Daily electronic press cuttings on stories relating to the BBC, sent to the director-general’s office, should have included such stories, Purvis argues.

Further, he says Thompson’s office should have been aware when the BBC was approached by ITV for comment ahead of its planned broadcast of the Savile documentary.

Thompson, or his office, also should have been aware when his own lawyers – in a Sept. 6 letter – threatened to sue the London Sunday Times for libel if it went ahead with plans to publish a story suggesting he had played a role in the decision to kill the “Newsnight” story.

That lawyer’s letter was sent ten days before Thompson left the BBC, seemingly contradicting his assertion that “29uring my time as director-general of the BBC I never heard any allegations or received any complaints about Jimmy Savile.”

(A spokesman for Thompson told Purvis that Thompson had agreed to the decision to send the legal letter, but was not involving in its drafting.)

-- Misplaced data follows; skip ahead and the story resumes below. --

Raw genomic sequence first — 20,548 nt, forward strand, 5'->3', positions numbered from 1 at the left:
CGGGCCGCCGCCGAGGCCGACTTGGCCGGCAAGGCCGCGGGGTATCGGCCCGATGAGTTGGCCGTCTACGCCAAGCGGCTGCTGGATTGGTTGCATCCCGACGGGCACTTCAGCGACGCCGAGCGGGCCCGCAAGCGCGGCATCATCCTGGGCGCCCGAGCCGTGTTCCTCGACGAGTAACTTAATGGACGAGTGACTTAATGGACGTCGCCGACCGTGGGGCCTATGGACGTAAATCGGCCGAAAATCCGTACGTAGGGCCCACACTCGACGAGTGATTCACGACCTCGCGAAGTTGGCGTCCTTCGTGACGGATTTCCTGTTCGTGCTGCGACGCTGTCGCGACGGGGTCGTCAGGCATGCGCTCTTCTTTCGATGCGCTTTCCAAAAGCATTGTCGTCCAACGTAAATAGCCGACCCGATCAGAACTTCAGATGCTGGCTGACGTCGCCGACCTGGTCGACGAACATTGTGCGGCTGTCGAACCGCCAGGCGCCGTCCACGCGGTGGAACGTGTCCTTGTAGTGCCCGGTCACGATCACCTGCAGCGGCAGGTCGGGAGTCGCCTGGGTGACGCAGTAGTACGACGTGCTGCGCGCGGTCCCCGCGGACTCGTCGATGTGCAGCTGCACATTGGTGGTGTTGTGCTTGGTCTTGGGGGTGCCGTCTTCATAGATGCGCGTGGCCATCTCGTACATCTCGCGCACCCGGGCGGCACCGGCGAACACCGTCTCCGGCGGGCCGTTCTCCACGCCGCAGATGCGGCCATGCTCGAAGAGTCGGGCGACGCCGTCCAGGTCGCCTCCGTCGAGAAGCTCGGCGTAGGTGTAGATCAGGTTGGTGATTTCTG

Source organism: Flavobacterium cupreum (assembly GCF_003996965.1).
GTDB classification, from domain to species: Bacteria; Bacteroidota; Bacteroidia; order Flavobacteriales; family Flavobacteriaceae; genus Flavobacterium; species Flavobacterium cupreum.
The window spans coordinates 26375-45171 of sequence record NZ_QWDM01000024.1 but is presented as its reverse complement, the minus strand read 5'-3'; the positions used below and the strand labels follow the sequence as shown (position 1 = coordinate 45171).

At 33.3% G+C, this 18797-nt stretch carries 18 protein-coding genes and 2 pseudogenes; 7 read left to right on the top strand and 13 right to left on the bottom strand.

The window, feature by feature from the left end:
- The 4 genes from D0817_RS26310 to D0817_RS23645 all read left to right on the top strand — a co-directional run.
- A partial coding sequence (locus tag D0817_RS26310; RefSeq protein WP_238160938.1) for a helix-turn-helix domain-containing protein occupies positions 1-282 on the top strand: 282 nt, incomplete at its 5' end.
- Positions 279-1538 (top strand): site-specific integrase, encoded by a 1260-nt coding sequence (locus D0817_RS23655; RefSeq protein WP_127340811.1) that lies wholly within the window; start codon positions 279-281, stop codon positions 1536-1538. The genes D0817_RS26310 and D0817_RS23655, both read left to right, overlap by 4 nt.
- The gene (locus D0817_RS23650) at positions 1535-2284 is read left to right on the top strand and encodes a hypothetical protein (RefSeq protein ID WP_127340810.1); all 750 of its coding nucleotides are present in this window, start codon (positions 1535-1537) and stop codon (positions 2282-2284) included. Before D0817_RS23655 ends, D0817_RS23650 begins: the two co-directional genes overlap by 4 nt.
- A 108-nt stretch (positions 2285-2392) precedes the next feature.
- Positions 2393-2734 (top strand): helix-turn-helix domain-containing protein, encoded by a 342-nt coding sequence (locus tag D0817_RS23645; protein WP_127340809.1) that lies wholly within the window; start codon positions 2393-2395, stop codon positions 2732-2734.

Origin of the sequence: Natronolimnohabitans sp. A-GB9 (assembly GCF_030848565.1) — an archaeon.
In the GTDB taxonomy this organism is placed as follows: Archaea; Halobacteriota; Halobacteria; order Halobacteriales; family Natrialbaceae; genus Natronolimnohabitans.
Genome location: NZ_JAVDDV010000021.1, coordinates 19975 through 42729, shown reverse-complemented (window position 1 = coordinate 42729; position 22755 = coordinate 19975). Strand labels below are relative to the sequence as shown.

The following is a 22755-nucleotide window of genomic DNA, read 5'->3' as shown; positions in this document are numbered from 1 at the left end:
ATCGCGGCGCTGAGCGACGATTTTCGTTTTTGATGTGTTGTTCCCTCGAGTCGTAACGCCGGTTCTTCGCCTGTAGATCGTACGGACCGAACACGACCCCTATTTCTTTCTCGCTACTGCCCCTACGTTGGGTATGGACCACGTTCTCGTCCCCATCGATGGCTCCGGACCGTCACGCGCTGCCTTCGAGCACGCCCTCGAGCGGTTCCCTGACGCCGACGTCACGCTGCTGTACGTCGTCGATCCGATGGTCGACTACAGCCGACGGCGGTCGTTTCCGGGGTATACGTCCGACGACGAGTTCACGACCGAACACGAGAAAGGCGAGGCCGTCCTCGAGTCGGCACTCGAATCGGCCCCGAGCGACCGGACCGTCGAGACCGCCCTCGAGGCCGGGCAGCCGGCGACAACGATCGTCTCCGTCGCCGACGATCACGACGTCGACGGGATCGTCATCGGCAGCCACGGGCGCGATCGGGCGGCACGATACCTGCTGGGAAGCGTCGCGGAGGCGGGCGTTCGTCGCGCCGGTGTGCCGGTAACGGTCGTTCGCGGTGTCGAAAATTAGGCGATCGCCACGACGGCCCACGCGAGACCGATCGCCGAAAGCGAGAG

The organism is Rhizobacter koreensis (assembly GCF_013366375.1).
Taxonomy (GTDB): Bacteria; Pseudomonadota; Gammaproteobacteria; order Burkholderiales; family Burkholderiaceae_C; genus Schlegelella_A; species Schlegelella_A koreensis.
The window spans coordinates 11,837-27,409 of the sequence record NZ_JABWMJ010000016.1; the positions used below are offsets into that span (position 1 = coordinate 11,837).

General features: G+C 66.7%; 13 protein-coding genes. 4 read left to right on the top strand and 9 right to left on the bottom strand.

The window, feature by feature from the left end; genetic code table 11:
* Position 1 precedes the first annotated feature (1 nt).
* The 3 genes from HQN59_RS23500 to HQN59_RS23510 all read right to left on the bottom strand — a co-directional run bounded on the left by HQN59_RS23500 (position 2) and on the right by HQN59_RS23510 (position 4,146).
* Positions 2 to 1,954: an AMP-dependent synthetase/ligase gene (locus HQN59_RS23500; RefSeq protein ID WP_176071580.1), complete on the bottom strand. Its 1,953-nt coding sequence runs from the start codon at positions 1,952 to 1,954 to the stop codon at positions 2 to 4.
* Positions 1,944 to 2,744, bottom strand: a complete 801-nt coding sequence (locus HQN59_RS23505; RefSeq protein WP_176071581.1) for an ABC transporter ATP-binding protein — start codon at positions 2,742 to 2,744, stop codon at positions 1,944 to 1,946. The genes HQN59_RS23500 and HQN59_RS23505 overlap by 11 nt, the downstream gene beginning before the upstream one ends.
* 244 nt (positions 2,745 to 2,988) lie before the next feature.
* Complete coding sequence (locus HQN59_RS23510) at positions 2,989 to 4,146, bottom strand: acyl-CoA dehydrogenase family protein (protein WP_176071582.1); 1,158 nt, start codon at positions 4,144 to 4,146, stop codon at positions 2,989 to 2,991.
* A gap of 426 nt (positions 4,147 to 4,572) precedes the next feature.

Queries sent to Ed Williams – a former BBC communications director who now holds a top private-sector PR position and is representing Thompson in the Savile/BBC matter – brought no reply by press time.

What did he know and when did he know it?

A key question is whether Thompson had anything to do with the decision to scrap the “Newsnight” story last December. “Newsnight” editor Peter Rippon, who has stepped aside pending the outcome of the inquiry, previously insisted the judgment call was his own – a step he said was taken for purely “editorial reasons.”

Also in question is when Thompson – who worked at the BBC in various news roles from 1979-2002 and then as director-general from 2004 until last September – learned about the alleged sex offenses.